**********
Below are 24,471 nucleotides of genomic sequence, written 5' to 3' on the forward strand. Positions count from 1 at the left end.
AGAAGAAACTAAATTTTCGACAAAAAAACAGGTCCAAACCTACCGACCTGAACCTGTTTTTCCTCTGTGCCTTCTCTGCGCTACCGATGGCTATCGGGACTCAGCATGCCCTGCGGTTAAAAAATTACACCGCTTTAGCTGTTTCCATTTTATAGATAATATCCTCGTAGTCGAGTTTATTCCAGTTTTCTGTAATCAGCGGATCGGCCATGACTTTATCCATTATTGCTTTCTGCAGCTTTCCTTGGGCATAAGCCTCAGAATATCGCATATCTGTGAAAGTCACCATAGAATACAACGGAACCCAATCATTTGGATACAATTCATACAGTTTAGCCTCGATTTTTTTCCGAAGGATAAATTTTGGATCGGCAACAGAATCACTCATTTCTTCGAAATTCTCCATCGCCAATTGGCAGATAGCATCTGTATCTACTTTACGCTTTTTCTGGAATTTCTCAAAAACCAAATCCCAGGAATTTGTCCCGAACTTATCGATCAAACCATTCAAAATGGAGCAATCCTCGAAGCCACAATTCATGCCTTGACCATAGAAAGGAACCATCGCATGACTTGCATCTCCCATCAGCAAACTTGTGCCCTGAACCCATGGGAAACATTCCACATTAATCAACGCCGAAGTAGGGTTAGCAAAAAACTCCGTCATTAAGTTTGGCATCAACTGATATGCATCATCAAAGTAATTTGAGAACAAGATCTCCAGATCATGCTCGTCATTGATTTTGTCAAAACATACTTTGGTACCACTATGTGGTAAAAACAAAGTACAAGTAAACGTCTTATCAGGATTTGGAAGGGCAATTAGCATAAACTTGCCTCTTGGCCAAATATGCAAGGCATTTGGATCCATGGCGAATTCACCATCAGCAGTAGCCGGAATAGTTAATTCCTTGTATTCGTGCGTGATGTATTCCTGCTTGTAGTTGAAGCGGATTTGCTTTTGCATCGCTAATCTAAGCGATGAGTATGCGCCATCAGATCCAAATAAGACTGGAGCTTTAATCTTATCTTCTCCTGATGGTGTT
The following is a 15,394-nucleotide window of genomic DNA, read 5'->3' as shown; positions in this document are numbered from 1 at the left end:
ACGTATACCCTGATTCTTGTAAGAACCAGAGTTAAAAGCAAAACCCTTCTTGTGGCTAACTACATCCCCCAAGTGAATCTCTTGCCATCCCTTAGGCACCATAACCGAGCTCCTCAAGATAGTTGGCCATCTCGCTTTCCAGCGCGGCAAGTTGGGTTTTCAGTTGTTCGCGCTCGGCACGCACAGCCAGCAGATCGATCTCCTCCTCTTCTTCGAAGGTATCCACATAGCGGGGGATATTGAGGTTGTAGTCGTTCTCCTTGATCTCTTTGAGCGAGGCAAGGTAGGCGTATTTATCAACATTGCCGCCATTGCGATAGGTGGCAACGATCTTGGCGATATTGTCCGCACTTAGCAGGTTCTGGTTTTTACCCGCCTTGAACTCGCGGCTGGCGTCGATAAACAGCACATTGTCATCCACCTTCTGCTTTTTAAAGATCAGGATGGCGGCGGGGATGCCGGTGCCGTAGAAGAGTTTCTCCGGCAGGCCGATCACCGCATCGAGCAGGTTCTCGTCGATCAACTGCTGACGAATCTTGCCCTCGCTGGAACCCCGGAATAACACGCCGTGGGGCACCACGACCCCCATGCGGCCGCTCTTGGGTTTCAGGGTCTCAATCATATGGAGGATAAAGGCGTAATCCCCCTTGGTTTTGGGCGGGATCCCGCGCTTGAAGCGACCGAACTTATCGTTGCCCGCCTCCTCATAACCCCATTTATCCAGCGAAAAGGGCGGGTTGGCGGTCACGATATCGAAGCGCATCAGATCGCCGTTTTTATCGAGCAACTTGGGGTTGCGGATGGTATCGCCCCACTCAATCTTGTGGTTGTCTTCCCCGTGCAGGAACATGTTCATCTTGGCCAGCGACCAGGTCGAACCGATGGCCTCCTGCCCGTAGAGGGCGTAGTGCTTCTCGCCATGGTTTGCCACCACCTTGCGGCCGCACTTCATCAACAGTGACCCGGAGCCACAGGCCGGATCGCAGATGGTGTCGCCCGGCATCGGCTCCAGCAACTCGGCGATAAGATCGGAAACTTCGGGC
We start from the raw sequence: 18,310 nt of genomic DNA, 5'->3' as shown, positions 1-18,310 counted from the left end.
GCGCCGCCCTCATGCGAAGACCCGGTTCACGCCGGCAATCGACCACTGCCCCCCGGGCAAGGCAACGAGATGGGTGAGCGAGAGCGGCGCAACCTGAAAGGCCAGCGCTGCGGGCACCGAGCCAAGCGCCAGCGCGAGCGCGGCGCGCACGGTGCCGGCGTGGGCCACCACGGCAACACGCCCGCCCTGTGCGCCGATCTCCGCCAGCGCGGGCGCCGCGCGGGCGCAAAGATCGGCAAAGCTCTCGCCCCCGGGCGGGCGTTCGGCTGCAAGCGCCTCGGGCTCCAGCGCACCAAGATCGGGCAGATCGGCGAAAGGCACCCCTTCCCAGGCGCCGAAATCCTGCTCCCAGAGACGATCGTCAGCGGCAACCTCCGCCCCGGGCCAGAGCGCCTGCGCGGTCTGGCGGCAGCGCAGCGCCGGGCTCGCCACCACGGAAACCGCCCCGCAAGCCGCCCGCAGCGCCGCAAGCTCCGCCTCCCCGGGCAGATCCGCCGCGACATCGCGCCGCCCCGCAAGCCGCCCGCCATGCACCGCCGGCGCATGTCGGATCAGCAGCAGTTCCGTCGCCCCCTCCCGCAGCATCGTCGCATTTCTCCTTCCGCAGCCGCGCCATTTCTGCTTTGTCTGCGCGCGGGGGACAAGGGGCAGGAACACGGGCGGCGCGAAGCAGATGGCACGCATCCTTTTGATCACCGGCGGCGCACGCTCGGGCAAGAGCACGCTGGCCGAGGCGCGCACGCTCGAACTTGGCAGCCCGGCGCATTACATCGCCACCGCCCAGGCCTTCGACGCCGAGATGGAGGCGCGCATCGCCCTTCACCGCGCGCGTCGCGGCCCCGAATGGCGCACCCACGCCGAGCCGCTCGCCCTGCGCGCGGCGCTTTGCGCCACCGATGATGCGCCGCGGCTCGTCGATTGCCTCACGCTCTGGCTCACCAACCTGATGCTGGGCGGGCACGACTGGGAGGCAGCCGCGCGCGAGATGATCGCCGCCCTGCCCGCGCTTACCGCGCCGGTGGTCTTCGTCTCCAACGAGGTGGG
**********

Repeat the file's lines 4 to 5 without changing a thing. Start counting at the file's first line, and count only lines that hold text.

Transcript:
ACGTATACCCTGATTCTTGTAAGAACCAGAGTTAAAAGCAAAACCCTTCTTGTGGCTAACTACATCCCCCAAGTGAATCTCTTGCCATCCCTTAGGCACCATAACCGAGCTCCTCAAGATAGTTGGCCATCTCGCTTTCCAGCGCGGCAAGTTGGGTTTTCAGTTGTTCGCGCTCGGCACGCACAGCCAGCAGATCGATCTCCTCCTCTTCTTCGAAGGTATCCACATAGCGGGGGATATTGAGGTTGTAGTCGTTCTCCTTGATCTCTTTGAGCGAGGCAAGGTAGGCGTATTTATCAACATTGCCGCCATTGCGATAGGTGGCAACGATCTTGGCGATATTGTCCGCACTTAGCAGGTTCTGGTTTTTACCCGCCTTGAACTCGCGGCTGGCGTCGATAAACAGCACATTGTCATCCACCTTCTGCTTTTTAAAGATCAGGATGGCGGCGGGGATGCCGGTGCCGTAGAAGAGTTTCTCCGGCAGGCCGATCACCGCATCGAGCAGGTTCTCGTCGATCAACTGCTGACGAATCTTGCCCTCGCTGGAACCCCGGAATAACACGCCGTGGGGCACCACGACCCCCATGCGGCCGCTCTTGGGTTTCAGGGTCTCAATCATATGGAGGATAAAGGCGTAATCCCCCTTGGTTTTGGGCGGGATCCCGCGCTTGAAGCGACCGAACTTATCGTTGCCCGCCTCCTCATAACCCCATTTATCCAGCGAAAAGGGCGGGTTGGCGGTCACGATATCGAAGCGCATCAGATCGCCGTTTTTATCGAGCAACTTGGGGTTGCGGATGGTATCGCCCCACTCAATCTTGTGGTTGTCTTCCCCGTGCAGGAACATGTTCATCTTGGCCAGCGACCAGGTCGAACCGATGGCCTCCTGCCCGTAGAGGGCGTAGTGCTTCTCGCCATGGTTTGCCACCACCTTGCGGCCGCACTTCATCAACAGTGACCCGGAGCCACAGGCCGGATCGCAGATGGTGTCGCCCGGCATCGGCTCCAGCAACTCGGCGATAAGATCGGAAACTTCGGGC
We start from the raw sequence: 18,310 nt of genomic DNA, 5'->3' as shown, positions 1-18,310 counted from the left end.